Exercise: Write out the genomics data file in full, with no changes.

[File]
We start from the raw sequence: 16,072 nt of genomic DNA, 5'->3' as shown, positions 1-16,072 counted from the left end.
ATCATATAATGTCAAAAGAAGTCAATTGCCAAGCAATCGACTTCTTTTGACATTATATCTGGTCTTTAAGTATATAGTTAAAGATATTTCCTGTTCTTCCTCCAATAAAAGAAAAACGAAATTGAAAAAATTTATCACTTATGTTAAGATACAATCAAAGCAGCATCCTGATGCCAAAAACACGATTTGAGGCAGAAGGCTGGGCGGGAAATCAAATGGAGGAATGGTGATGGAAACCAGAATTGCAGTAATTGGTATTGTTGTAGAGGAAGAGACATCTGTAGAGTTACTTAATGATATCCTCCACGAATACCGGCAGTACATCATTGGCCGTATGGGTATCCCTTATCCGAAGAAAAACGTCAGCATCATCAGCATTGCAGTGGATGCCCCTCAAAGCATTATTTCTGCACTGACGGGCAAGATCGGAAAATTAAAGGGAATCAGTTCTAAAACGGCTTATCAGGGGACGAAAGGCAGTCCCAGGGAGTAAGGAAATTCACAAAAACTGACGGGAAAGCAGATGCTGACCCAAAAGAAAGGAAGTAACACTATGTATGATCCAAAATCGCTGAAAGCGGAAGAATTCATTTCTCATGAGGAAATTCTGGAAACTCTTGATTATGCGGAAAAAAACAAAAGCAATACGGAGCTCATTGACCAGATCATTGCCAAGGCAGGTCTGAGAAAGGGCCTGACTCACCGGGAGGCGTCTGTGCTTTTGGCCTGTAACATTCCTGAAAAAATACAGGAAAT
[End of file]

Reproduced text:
We start from the raw sequence: 16,072 nt of genomic DNA, 5'->3' as shown, positions 1-16,072 counted from the left end.
ATCATATAATGTCAAAAGAAGTCAATTGCCAAGCAATCGACTTCTTTTGACATTATATCTGGTCTTTAAGTATATAGTTAAAGATATTTCCTGTTCTTCCTCCAATAAAAGAAAAACGAAATTGAAAAAATTTATCACTTATGTTAAGATACAATCAAAGCAGCATCCTGATGCCAAAAACACGATTTGAGGCAGAAGGCTGGGCGGGAAATCAAATGGAGGAATGGTGATGGAAACCAGAATTGCAGTAATTGGTATTGTTGTAGAGGAAGAGACATCTGTAGAGTTACTTAATGATATCCTCCACGAATACCGGCAGTACATCATTGGCCGTATGGGTATCCCTTATCCGAAGAAAAACGTCAGCATCATCAGCATTGCAGTGGATGCCCCTCAAAGCATTATTTCTGCACTGACGGGCAAGATCGGAAAATTAAAGGGAATCAGTTCTAAAACGGCTTATCAGGGGACGAAAGGCAGTCCCAGGGAGTAAGGAAATTCACAAAAACTGACGGGAAAGCAGATGCTGACCCAAAAGAAAGGAAGTAACACTATGTATGATCCAAAATCGCTGAAAGCGGAAGAATTCATTTCTCATGAGGAAATTCTGGAAACTCTTGATTATGCGGAAAAAAACAAAAGCAATACGGAGCTCATTGACCAGATCATTGCCAAGGCAGGTCTGAGAAAGGGCCTGACTCACCGGGAGGCGTCTGTGCTTTTGGCCTGTAACATTCCTGAAAAAATACAGGAAAT